2017: Cerebrovascular Diseases
https://www.readbyqxmd.com/read/27918852/anomaly-detection-outperforms-logistic-regression-in-predicting-outcomes-in-trauma-patients
#17
Zachary D W Dezman, Chen Gao, Shiming Yang, Peter Hu, Li Yao, Hsiao-Chi Li, Chein-I Chang, Colin Mackenzie
OBJECTIVE: Recent advancements in trauma resuscitation have shown a great benefit of early identification and control of hemorrhage, which is the most common cause of death in injured patients. We introduce a new analytical approach, anomaly detection (AD), as an alternative method to the traditional logistic regression (LR) method in predicting which injured patients receive transfusions, intensive care, and other interventions. METHODS: We abstracted routinely collected prehospital vital sign data from patient records (adult patients who survived more than 15 minutes after being directly admitted to a level 1 trauma center)...
March 2017: Prehospital Emergency Care
https://www.readbyqxmd.com/read/27871682/factors-affecting-mortality-after-penetrating-cardiac-injuries-10-year-experience-at-urban-level-i-trauma-center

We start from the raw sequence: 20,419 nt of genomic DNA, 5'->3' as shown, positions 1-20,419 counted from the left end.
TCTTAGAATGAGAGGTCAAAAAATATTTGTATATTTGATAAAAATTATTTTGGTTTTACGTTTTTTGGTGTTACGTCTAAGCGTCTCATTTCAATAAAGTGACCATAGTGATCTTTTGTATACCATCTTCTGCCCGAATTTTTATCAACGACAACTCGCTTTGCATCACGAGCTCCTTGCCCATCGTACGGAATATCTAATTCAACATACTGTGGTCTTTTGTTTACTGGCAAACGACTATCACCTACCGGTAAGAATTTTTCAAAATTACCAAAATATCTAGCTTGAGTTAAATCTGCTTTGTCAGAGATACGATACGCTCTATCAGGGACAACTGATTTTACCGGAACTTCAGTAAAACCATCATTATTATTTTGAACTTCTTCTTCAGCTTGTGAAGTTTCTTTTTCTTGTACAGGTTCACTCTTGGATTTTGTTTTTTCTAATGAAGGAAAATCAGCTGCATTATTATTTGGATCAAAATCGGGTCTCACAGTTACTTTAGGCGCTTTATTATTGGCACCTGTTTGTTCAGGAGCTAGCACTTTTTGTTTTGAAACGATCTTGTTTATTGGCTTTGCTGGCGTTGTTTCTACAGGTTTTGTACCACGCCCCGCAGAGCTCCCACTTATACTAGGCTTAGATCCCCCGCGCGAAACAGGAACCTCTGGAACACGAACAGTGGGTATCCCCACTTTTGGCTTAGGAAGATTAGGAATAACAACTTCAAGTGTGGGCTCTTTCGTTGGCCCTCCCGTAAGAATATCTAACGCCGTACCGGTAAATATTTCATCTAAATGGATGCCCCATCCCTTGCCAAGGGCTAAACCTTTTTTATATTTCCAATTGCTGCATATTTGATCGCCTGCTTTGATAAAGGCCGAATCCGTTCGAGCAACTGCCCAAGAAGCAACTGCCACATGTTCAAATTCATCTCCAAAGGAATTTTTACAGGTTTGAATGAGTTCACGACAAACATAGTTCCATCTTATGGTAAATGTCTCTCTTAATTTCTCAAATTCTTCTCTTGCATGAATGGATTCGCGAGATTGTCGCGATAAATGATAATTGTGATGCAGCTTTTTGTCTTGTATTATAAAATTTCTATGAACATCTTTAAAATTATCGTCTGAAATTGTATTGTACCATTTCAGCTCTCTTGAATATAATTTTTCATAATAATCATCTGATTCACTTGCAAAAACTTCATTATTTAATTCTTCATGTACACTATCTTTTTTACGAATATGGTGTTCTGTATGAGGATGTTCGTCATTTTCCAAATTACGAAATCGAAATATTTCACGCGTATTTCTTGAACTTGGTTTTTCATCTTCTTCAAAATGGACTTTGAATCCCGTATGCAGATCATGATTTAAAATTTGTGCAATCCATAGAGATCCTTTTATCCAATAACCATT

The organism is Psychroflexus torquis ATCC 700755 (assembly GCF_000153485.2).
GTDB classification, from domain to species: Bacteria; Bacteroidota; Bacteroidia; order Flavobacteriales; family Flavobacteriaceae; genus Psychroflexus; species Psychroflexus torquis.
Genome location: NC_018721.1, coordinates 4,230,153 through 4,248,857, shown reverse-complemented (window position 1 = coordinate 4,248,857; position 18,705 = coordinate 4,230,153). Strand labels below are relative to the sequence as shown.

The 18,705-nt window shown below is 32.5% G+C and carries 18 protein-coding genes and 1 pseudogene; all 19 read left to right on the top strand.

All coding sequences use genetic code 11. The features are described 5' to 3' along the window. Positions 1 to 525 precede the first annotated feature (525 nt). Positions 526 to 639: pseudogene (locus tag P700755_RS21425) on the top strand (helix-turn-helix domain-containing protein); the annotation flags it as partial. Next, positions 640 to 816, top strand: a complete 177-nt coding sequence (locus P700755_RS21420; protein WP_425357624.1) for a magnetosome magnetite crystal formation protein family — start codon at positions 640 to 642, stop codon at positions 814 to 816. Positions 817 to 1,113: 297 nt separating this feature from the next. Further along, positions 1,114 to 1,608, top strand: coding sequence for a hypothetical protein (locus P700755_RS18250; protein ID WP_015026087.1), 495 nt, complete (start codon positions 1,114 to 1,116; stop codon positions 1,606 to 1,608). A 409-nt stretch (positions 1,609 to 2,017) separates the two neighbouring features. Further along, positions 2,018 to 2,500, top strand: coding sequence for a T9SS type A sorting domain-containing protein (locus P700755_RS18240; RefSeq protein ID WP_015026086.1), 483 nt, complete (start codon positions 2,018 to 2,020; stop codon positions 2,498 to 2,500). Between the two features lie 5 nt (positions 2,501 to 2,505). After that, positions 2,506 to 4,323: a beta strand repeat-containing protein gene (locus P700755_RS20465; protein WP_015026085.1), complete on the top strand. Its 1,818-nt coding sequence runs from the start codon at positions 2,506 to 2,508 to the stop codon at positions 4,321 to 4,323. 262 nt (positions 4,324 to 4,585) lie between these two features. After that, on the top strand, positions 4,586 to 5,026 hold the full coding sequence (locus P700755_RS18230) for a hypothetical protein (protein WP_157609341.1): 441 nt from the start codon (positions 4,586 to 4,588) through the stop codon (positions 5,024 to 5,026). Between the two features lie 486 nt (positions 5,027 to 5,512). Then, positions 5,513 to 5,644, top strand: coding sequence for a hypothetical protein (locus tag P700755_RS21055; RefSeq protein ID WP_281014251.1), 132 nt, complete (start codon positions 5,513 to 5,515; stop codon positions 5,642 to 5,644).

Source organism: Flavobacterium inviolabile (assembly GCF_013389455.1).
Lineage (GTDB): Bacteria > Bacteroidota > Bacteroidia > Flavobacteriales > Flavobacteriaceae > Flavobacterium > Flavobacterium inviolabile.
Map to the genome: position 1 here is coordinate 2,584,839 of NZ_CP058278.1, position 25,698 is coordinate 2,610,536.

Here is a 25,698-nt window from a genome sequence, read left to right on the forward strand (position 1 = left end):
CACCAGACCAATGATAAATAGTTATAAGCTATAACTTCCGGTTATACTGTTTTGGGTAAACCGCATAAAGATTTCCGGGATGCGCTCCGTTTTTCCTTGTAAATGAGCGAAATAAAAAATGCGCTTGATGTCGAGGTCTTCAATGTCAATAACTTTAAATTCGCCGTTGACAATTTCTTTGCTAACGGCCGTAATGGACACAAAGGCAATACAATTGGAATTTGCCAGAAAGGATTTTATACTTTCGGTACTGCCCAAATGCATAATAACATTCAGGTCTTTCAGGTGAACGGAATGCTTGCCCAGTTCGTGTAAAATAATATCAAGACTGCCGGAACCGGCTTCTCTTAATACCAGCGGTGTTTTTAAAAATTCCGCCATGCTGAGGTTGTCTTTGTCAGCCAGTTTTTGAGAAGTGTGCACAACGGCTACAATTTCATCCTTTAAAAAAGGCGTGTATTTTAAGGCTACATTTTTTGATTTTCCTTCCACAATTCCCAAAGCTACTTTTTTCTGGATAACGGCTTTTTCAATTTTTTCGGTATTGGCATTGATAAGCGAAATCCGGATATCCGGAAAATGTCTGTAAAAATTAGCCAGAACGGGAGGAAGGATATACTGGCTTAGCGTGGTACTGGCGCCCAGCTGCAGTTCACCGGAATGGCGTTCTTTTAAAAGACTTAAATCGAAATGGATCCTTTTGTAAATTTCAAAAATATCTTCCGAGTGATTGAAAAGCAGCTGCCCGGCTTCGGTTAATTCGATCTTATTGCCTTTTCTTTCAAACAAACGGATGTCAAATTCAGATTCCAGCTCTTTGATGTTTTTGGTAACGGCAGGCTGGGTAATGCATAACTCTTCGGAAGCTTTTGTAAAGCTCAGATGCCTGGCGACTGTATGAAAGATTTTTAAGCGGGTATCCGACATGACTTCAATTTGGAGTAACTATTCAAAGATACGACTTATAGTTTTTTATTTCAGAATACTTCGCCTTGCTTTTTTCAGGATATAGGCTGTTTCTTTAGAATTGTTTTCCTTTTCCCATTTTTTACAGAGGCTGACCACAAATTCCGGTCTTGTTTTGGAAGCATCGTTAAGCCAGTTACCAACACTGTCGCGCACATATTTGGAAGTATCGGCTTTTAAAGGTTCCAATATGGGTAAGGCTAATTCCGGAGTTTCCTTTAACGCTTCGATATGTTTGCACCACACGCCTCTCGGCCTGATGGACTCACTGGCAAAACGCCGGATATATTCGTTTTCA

#18
Michael J Mina, Rashi Jhunjhunwala, Rondi B Gelbard, Stacy D Dougherty, Jacquelyn S Carr, Christopher J Dente, Jeffrey M Nicholas, Amy D Wyrzykowski, Jeffrey P Salomone, Gary A Vercruysse, David V Feliciano, Bryan C Morse
BACKGROUND: Despite the lethality of injuries to the heart, optimizing factors that impact mortality for victims that do survive to reach the hospital is critical. METHODS: From 2003 to 2012, prehospital data, injury characteristics, and clinical patient factors were analyzed for victims with penetrating cardiac injuries (PCIs) at an urban, level I trauma center. RESULTS: Over the 10-year study, 80 PCI patients survived to reach the hospital...
October 15, 2016: American Journal of Surgery